More egalitarian in its approach to operating systems is Spotify whose Connect wizardry runs inside any Spotify app used by Premium subscribers: it allows us to forward Spotify’s cloud stream to a Spotify Connectable streamer running in our hi-fi rack. Instead of the smartphone pulling down the stream from the Spotify server, the network streamer goes Cloud direct. Turn the phone off and the music keeps playing. And since 2012, Spotify streams gaplessly. It splices no silence between tracks.
The Google Chromecast Audio puck works in a similar way – it can take over any stream kicked off by a Chromecast-enabled app: Tidal, Qobuz, Deezer, SoundCloud, Mixcloud and Google Play Music and Spotify (to name seven) all make the cut. The big disadvantage for would be immersive listeners is that the Chromecast puck doesn’t offer gapless playback; the stream stops and starts between tracks. For SoundCloud and Mixcloud’s DJ mixes that play inside a single track, it’s a non-issue.
Google has discontinued the Chromecast Audio but their Chromecast Built-in program lives on to remain one of the few ways that manufacturers allow people (like me and probably you) to spin SoundCloud content on the big rig.
Whatabouters pointing to DTS Play-Fi are reminded that the audio stream travels through the smartphone on its way to the Play-Fi-enabled network streamer — in other words, it’s like an AirPlay that doesn’t do gapless. Like Chromecast, its audio stream is interrupted as it moves from track to another. My advice: avoid.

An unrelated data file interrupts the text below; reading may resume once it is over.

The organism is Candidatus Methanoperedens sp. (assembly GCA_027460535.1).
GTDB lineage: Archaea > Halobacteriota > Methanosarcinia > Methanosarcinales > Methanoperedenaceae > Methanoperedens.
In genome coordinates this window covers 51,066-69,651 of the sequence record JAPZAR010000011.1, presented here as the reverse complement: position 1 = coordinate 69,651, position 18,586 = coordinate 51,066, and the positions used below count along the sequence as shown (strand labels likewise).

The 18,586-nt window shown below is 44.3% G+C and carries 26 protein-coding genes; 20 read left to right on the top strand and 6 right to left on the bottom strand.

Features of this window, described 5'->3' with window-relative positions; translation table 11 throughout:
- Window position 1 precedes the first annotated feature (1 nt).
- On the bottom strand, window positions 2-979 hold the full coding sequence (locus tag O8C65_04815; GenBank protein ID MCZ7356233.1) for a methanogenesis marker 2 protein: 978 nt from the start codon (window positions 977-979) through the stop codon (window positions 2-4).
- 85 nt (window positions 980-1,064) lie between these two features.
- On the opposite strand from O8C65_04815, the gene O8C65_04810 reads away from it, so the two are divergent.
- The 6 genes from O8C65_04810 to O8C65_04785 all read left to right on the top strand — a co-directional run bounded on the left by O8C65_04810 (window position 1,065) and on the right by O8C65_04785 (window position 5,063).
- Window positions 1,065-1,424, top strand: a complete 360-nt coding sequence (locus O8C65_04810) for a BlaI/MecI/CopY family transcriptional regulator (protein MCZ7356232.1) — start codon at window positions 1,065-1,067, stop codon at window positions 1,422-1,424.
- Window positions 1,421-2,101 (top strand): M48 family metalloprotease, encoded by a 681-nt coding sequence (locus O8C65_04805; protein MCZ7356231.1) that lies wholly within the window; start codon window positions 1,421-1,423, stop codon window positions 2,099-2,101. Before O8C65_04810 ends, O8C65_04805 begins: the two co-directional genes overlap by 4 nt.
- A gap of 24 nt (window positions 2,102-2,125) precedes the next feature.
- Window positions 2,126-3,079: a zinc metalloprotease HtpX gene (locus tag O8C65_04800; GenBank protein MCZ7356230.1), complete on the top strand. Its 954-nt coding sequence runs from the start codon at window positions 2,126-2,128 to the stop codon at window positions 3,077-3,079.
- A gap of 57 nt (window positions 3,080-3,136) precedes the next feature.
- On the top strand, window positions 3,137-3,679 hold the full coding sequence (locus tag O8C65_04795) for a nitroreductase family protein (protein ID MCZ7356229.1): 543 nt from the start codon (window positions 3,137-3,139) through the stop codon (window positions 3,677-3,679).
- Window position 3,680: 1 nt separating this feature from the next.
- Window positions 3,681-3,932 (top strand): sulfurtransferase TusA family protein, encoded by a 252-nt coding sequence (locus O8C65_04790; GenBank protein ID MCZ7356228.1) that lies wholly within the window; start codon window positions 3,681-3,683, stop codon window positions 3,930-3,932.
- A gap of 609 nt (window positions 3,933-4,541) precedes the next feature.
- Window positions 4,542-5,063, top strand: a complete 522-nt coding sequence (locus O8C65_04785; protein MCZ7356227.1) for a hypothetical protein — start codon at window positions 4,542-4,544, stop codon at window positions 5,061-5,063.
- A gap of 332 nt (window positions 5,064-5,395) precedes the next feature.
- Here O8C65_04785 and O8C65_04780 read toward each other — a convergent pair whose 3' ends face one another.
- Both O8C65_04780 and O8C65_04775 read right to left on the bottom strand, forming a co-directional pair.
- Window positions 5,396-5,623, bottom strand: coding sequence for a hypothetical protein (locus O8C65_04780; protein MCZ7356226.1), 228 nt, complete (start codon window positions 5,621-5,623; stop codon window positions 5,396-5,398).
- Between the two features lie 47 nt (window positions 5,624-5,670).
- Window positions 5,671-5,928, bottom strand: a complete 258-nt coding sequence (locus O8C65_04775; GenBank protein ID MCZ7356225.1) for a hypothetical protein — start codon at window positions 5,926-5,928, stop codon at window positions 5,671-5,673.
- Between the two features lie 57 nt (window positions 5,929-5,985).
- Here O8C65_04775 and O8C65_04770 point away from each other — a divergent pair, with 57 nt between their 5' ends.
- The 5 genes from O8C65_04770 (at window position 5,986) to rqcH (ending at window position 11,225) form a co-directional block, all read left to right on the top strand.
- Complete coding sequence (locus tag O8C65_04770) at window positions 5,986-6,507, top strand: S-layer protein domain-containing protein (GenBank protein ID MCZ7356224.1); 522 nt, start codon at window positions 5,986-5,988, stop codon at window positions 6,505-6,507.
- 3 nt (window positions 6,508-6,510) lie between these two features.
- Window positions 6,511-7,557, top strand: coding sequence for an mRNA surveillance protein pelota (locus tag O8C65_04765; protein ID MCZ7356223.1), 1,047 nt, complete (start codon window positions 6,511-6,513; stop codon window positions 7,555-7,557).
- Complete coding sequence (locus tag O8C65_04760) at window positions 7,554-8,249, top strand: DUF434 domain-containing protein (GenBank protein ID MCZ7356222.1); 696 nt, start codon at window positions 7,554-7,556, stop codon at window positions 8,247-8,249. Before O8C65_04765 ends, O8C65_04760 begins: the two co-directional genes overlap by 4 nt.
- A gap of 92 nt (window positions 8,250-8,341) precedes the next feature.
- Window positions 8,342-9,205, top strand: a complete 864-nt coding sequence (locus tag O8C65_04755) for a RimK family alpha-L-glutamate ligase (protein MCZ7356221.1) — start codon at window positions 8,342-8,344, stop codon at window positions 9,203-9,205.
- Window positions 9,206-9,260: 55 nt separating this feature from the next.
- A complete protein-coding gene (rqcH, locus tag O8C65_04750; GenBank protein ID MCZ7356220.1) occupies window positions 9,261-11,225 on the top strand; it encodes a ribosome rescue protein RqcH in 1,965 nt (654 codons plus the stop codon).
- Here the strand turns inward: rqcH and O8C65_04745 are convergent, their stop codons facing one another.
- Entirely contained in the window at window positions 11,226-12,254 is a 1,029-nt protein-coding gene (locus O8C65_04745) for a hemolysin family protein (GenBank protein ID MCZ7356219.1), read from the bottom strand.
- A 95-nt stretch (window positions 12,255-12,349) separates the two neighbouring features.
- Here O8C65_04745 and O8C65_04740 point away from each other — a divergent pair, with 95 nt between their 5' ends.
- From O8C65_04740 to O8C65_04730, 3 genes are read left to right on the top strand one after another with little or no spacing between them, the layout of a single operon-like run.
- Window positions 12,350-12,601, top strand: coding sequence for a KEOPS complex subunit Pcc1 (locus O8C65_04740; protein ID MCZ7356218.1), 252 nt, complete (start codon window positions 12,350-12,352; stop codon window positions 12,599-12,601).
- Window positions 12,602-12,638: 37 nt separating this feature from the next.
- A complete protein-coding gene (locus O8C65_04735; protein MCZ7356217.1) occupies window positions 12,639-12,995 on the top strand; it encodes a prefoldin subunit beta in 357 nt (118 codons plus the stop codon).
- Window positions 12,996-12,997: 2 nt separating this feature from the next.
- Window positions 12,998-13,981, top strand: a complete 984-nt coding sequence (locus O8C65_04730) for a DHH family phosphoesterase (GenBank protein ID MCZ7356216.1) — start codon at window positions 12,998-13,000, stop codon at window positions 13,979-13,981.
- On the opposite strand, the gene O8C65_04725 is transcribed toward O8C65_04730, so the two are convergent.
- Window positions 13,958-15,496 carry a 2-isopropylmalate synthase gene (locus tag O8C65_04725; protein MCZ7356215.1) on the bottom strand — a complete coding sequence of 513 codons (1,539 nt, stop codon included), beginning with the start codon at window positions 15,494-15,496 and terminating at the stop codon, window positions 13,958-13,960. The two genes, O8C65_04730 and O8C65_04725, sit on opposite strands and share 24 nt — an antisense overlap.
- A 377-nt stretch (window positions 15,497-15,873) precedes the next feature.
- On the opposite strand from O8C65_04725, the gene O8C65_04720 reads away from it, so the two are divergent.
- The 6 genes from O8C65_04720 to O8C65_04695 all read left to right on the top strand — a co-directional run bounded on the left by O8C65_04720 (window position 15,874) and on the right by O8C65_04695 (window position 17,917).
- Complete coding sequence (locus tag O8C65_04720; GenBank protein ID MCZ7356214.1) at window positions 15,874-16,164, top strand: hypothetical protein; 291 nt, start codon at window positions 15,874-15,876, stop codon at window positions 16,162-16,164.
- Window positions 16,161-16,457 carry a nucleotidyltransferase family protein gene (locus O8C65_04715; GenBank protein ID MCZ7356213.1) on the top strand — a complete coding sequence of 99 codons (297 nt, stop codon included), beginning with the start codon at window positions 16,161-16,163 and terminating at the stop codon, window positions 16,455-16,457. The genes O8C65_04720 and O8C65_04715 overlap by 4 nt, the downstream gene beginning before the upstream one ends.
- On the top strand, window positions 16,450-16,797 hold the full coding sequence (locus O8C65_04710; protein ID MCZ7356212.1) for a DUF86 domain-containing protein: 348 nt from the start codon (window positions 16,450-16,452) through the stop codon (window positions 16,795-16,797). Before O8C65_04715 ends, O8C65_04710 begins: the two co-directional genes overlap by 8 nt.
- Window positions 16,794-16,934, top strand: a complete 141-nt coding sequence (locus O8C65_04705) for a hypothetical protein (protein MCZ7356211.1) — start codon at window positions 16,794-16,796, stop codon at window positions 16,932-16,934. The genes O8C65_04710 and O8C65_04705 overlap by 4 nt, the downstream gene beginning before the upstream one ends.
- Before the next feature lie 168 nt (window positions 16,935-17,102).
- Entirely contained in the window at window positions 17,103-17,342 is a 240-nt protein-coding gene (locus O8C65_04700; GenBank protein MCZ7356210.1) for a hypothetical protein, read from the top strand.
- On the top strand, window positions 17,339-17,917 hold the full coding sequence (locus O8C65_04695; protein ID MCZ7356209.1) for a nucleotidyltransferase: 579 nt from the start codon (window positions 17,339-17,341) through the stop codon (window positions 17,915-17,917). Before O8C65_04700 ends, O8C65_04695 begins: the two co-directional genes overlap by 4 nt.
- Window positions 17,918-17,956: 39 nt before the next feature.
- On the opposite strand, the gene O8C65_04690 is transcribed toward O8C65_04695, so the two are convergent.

These gapped interruptions continue to stalk UPnP streaming implementations: some are gapless, some aren’t. Some can be made gapless with apps like Glider (iOS only) and mConnect Lite. And you won’t know for sure until you get the streamer home and try it for yourself. It’s because of these gapless inconsistencies that I avoid UPnP whenever possible. One workaround is Bubble UPnP (Android only). My experience with it is limited but its party trick is that Bubble UPnP (effectively) turns the Chromecast Audio puck into a gapless UPnP renderer (streamer) by sending it a single uninterrupted stream.
Roon plays gaplessly to all Roon Ready streamers, AirPlay devices, Sonos devices and Squeezeboxen. And because it sends out digital audio on a single uninterrupted stream, it streams gaplessly to the Chromecast Audio too. Even without Roon intervention, Sonos devices and Logitech Squeezeboxen (and their emulators) stream audio gaplessly.
Gapless playback is fundamental to our enjoyment of music. Without it, I avoid albums I truly love like Global Communication’s 76:14 and The The’s Mind Bomb. I know the gaps artificially inserted by the playback system will ruin the immersion. Store-bought CDs play gaplessly. Vinyl records play gaplessly. In 2020, network streamers that don’t remain unacceptable.